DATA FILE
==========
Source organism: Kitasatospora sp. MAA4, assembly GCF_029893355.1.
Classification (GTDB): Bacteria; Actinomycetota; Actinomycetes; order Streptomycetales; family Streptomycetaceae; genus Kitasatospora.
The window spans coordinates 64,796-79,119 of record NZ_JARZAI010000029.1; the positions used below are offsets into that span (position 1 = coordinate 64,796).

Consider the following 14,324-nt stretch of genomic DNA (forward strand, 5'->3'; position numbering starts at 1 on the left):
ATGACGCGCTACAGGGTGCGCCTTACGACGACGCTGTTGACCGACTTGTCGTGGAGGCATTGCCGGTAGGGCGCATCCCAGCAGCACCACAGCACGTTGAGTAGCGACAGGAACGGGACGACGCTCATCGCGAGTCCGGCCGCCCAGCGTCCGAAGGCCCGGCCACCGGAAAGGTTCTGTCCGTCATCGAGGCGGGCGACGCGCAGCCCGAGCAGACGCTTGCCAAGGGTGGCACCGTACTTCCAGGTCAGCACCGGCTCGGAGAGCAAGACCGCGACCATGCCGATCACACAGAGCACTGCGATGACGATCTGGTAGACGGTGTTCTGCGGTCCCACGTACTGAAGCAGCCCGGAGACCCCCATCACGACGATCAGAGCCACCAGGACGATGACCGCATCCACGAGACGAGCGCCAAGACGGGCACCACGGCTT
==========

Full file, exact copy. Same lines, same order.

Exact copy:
Source organism: Kitasatospora sp. MAA4, assembly GCF_029893355.1.
Classification (GTDB): Bacteria; Actinomycetota; Actinomycetes; order Streptomycetales; family Streptomycetaceae; genus Kitasatospora.
The window spans coordinates 64,796-79,119 of record NZ_JARZAI010000029.1; the positions used below are offsets into that span (position 1 = coordinate 64,796).

Consider the following 14,324-nt stretch of genomic DNA (forward strand, 5'->3'; position numbering starts at 1 on the left):
ATGACGCGCTACAGGGTGCGCCTTACGACGACGCTGTTGACCGACTTGTCGTGGAGGCATTGCCGGTAGGGCGCATCCCAGCAGCACCACAGCACGTTGAGTAGCGACAGGAACGGGACGACGCTCATCGCGAGTCCGGCCGCCCAGCGTCCGAAGGCCCGGCCACCGGAAAGGTTCTGTCCGTCATCGAGGCGGGCGACGCGCAGCCCGAGCAGACGCTTGCCAAGGGTGGCACCGTACTTCCAGGTCAGCACCGGCTCGGAGAGCAAGACCGCGACCATGCCGATCACACAGAGCACTGCGATGACGATCTGGTAGACGGTGTTCTGCGGTCCCACGTACTGAAGCAGCCCGGAGACCCCCATCACGACGATCAGAGCCACCAGGACGATGACCGCATCCACGAGACGAGCGCCAAGACGGGCACCACGGCTT